Note that if you are going with this option, think of the least technically savvy person in your family – if the other members are also not available, then would the least technically savvy person be able to access this information? If not, you must try to educate them on how to use this tool.
Let me know in case you are not aware of how to use a password manager and would like me to cover this topic in another blog post
- if the above-mentioned approach is not feasible for you, then you will have to write down the details in the same diary (or doc). But that means you will have to pay extra attention to the security of this diary (or doc) – we will come to that in a moment.
Section 6: Investment Details
In this section add details of all your investments – PPF, EPF, NPS, Shares, Mutual Funds, Properties etc.
You know the drill by now.
Add the name of the brokerage firm you are dealing with for mutual funds, shares, bonds, etc.
Add your UAN number and PF number, PPF number, the bank where you have PPF account, etc.
In case these investments can be viewed online, you should provide the credentials in a secure manner described in the last section.
Section 7: Liabilities
In this section add all your outstanding liabilities – details of any loans that you have taken, credit cards that you own, money that you have borrowed from someone, etc.
Section 8: People To Contact
Add names and contact numbers of trusted people who can help your family members with various issues they might face while they are getting back on their feet. Also mention what issues they can help with. For e.g., a close friend working in a bank can guide them through bank related issues.
How To Share The Emergency Kit With Your Family In A Secure Manner?
Now that you have all the information in one place, comes to the next step – how do you share this with your family so that they can access it easily if ever such a need arises, but at the same time ensuring the security of this critical information?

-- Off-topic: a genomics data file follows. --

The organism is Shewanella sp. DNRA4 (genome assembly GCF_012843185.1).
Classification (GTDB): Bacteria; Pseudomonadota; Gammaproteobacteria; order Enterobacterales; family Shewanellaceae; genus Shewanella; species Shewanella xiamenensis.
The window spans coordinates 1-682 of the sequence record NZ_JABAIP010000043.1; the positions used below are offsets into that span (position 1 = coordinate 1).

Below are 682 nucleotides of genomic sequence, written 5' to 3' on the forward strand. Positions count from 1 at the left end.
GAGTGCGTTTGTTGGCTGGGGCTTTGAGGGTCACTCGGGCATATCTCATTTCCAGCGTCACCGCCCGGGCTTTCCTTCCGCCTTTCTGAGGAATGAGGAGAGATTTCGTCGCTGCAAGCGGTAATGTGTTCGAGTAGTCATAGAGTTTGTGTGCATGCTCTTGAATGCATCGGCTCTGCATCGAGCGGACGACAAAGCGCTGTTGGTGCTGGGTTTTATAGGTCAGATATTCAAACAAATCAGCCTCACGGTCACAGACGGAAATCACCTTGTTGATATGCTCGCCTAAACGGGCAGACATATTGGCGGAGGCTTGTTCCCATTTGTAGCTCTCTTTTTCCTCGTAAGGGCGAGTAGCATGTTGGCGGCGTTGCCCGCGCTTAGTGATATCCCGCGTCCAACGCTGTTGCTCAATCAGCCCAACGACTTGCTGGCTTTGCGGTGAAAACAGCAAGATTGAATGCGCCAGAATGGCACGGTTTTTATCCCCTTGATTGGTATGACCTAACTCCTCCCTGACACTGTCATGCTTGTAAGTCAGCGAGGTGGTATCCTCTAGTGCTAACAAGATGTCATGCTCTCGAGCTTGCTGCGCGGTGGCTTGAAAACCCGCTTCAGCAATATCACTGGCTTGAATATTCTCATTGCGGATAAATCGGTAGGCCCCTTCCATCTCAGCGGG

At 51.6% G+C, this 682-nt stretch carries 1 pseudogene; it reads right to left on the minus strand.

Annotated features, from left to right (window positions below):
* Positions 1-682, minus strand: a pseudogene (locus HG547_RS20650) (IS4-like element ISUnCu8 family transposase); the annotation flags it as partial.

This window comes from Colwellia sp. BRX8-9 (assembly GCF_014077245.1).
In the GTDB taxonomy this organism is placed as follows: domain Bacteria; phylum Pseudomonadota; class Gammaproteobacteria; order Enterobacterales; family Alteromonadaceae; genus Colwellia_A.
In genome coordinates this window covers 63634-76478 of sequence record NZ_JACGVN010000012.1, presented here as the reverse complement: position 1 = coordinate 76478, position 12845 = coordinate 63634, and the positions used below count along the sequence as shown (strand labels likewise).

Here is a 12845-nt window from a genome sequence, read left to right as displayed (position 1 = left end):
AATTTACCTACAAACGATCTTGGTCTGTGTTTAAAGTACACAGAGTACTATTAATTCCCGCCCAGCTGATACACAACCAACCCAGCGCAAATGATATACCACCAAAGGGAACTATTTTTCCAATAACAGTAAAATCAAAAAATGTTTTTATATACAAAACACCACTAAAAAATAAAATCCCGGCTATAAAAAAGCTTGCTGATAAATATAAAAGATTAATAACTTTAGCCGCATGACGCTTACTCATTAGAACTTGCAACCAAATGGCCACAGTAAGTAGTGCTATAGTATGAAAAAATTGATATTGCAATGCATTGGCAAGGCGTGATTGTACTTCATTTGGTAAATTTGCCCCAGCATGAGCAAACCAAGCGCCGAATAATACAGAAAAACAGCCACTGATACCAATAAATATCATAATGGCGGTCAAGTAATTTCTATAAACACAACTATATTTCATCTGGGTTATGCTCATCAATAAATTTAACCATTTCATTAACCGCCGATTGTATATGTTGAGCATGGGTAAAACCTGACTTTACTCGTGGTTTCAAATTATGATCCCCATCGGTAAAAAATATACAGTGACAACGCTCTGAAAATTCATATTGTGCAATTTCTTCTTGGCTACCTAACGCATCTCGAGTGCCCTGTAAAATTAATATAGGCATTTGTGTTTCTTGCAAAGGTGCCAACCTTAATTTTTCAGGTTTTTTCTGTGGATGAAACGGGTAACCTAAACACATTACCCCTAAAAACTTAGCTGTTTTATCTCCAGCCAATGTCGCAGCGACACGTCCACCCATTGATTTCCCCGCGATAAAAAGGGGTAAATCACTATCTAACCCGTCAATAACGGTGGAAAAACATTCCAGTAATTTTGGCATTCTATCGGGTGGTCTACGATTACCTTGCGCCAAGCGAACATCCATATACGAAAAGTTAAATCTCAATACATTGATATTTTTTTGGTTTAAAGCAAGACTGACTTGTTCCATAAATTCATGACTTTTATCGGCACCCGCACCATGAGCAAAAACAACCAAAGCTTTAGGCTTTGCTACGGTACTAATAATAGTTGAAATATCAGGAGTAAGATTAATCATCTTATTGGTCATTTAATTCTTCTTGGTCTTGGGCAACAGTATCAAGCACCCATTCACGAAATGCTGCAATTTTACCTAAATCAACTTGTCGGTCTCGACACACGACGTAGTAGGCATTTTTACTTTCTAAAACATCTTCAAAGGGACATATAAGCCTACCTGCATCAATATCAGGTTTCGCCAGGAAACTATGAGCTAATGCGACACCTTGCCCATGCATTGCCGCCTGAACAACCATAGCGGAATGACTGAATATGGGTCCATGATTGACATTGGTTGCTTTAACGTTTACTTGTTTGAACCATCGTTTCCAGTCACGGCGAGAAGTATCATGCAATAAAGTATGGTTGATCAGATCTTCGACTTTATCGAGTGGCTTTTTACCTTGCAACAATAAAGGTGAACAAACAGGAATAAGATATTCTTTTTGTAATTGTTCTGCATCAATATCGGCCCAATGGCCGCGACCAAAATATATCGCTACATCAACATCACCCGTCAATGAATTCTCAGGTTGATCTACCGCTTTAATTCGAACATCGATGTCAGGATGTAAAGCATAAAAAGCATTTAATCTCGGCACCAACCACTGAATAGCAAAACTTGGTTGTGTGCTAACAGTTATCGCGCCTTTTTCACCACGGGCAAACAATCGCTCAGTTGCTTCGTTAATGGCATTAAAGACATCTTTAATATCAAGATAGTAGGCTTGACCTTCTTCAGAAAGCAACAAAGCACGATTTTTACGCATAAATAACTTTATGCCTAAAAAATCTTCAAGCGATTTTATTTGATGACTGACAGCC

In case you have stored this information in a word doc, you can put it in a pen drive, encrypt the pen drive, store the decryption password in a password manager like Bitwarden (making use of the shared account feature) and let your family members know how to use Bitwarden to get this password. Then keep this pen drive in a safe place in your home, and let your family know where to find it.
If you have stored this information in a diary, along with your bank credentials, then you should not take a chance and keep this in a bank locker. I won’t trust any other place apart from this. If the diary only contains account numbers and not any credentials or PINs, then you can keep it in a locker in your home also. Do let your family know about its existence.
If you are going with a bank locker, then make sure to have all the dependent family members added to it – not just your spouse. And if you are staying away from your parents, then it would be better if you open this locker in your hometown, so that if something happens to you, your parents can take charge of the situation from there.
If you have read till here, it shows that you understand the importance of this topic. So, without wasting any more time, start preparing the emergency kit for your family.
If you already have such a system in place, do share the process you follow in the comment section below so that we all can benefit.
Check this list of other articles before you leave.
When not writing blogs, Anshul could be found working on interesting data analytics problems at Uber. Though he does not have a degree in finance – he holds a B.Tech degree from NIT Jaipur – his interest in the field has made him learn the nuances of personal finance management.